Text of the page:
EU Envoy Nudges Yanukovych

Riot police standing guard during a rally of Tymoshenko supporters outside a court building in Kiev on Tuesday. Gleb Garanich

KIEV — A European Union envoy, on a mission to Ukraine to save a Dec. 19 summit from failure, said Tuesday that he had voiced serious concern again to President Viktor Yanukovych over the jailing of opposition leader Yulia Tymoshenko.

Tymoshenko, a former prime minister, was jailed for seven years in October on abuse-of-office charges after a trial that the EU says was politically motivated.

She says it is a “lynching” by Yanukovych, an old political foe who only narrowly beat her in a runoff for the presidency in February 2010 after a bitter contest.

The Tymoshenko affair has thrown into jeopardy next week’s summit in Kiev, which was meant to lay the ground for a new strategic relationship between the nation and the 27-member body.

In Brussels, Ukraine’s envoy to the EU said he did not now expect the bloc to initial key agreements at next week’s summit, as had been originally envisaged.

EU commissioner Stefan Fuele, the bloc’s point man on Ukraine, held more than three hours of talks with Yanukovych on Monday night and then visited Tymoshenko for a half-hour at the Kiev prison where she is being held.

“I underlined that the EU is concerned about lack of progress on a number of critical reforms in Ukraine, including those in the constitutional and judicial spheres, and we have had substantial discussions on these,” Fuele said of his talks with Yanukovych and others.

“I also reiterated our serious concern over recent cases of selective justice in Ukraine, including the cases of Yulia Tymoshenko and others,” Fuele said in a personal statement.

With Tymoshenko, he had discussed her health and developments in her case.

“I informed her about the EU’s concerns regarding this process and assured her that we would continue to follow closely her appeal and would insist upon the need for her to benefit from of all her rights to defend herself in a fair process,” Fuele said.

The envoy gave no indication that there had been any change of heart by Yanukovych or any sign that he would intervene to bring about Tymoshenko’s release — indeed the authorities have been piling up charges against her rather than the reverse.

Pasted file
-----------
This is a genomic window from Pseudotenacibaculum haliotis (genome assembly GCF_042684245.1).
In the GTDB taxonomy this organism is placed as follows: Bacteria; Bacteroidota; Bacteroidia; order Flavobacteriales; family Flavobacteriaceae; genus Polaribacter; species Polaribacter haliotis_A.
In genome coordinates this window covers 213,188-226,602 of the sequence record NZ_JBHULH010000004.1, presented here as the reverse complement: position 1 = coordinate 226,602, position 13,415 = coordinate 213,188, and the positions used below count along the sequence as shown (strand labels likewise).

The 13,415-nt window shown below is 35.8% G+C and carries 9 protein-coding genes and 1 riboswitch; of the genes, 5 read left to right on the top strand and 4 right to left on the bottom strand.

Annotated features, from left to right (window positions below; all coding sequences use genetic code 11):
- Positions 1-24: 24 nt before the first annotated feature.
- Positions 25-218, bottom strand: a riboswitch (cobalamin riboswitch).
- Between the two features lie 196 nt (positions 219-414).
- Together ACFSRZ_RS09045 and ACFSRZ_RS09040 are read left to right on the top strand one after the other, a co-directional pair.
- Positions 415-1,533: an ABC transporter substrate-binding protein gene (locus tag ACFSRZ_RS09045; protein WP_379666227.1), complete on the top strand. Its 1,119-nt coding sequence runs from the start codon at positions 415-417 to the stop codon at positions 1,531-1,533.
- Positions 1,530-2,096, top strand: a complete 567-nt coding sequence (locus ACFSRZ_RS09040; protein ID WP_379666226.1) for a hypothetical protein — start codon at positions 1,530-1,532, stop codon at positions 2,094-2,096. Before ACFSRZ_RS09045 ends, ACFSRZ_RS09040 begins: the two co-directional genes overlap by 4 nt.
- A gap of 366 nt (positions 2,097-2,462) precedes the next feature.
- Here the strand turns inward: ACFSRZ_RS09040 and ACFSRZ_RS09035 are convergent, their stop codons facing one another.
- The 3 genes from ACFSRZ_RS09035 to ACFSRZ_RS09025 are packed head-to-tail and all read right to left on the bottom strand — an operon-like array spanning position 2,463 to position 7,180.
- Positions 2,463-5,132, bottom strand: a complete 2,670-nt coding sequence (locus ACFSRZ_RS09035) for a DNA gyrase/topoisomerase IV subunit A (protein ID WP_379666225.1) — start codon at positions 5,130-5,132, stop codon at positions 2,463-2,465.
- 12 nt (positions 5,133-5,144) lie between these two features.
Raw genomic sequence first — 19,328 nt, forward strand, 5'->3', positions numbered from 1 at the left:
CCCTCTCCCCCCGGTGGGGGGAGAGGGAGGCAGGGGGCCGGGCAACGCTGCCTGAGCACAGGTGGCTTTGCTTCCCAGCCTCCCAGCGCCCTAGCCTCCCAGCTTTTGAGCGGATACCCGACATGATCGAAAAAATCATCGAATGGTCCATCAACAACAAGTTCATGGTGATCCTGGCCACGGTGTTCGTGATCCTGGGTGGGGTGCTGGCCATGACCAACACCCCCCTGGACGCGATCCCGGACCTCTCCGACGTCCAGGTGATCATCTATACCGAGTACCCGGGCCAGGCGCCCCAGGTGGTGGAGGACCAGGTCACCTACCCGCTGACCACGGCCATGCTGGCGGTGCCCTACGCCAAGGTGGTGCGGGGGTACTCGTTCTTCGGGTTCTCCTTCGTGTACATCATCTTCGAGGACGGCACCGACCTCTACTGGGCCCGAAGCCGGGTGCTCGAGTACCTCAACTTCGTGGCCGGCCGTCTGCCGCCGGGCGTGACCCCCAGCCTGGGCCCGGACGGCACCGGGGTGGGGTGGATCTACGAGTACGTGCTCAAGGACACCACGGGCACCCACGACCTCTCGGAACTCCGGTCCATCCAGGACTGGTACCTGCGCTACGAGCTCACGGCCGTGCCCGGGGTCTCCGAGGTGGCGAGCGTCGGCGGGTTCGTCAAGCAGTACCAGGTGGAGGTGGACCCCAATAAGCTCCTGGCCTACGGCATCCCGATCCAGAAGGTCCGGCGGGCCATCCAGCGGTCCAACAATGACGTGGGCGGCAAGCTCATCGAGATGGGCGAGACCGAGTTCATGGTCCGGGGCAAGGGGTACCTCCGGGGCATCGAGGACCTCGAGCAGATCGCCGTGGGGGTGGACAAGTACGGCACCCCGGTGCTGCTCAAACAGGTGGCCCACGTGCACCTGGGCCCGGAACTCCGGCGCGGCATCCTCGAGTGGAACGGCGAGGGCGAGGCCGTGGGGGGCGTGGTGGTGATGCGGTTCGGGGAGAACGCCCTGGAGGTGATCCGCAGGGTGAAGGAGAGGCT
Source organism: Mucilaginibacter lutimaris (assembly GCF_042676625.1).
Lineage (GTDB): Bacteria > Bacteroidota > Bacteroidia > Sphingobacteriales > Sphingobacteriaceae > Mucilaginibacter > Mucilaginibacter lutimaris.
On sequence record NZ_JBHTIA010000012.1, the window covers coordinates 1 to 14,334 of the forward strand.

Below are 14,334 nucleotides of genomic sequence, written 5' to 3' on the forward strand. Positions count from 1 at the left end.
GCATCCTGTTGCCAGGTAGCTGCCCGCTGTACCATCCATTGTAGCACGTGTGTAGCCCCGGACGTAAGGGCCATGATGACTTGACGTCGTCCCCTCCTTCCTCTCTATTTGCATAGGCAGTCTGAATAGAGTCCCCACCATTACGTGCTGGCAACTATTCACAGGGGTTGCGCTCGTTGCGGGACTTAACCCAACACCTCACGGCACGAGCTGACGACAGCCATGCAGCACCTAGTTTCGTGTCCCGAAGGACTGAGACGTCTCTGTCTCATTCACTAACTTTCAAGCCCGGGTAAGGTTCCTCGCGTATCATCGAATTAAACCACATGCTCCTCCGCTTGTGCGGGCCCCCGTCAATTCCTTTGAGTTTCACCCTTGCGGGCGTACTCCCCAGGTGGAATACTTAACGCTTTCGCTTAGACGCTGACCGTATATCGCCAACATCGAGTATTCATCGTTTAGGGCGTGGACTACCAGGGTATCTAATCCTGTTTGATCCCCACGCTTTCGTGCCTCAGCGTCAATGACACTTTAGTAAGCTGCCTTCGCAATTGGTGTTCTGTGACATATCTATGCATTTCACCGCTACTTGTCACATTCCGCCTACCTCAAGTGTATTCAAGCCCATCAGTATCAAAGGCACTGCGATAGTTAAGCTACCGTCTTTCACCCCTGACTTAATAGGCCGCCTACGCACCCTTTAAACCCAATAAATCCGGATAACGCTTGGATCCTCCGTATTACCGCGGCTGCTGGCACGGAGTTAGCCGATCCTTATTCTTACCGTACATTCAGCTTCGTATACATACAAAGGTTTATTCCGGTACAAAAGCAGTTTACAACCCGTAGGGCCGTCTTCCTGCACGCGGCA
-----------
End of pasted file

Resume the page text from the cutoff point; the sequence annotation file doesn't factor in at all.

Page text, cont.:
Last Friday, authorities convened a special court in her prison cell and formally “rearrested” her on a new criminal charge of tax evasion, prompting her lawyer to say the authorities clearly intended to keep her locked up indefinitely.

The abuse-of-office charge, for which she was sentenced in October, relates to brokering a gas deal with Russia in 2009 when she was prime minister.

Political insiders in Kiev say the prosecution of Tymoshenko, a charismatic populist whose fiery rhetoric brought tens of thousands out on to the streets in the 2004 Orange Revolution protests, is personally driven by Yanukovych.

Yanukovych was ultimately denied the presidency by the Orange Revolution, and insiders say he has not forgiven Tymoshenko for that or for her biting personal attacks during  2010 presidential campaign.

About 1,000 of her supporters — chanting “Yulia, freedom! Yanukovych to prison!” — gathered outside the Ukrainian appeals court on Tuesday when her appeal against October’s verdict opened.

Tymoshenko’s defense lawyer Serhiy Vlasenko told the court that her health prevented her being present at the hearing. Her family say the 51-year-old is suffering from back trouble.

Vlasenko told journalists outside the court: “All Yanukovych has to do is give the order to change the court’s decision, and it will be done. The decision [to release her] does not lie with the appeals court, and you know this.”

The EU and Yanukovych’s government had been expected to set course on a new strategic relationship at next week’s summit that involves agreements on political association and creation of a free-trade zone.

But Ukraine’s ambassador to the EU, Kostiantyn Yelisieiev, said it appeared unlikely these documents would now be initialled.

“For our side there is full-fledged political will to initial at the summit,” he told reporters in Brussels. “Unfortunately, you need two to tango and as I understand, there is no political will on the EU side to initial at the summit because of the position of some member states.”

EU diplomats have said that if the agreements are not initialed at the summit, a joint statement simply acknowledging that talks have been formally concluded may be issued — but some say this will represent a diplomatic failure.

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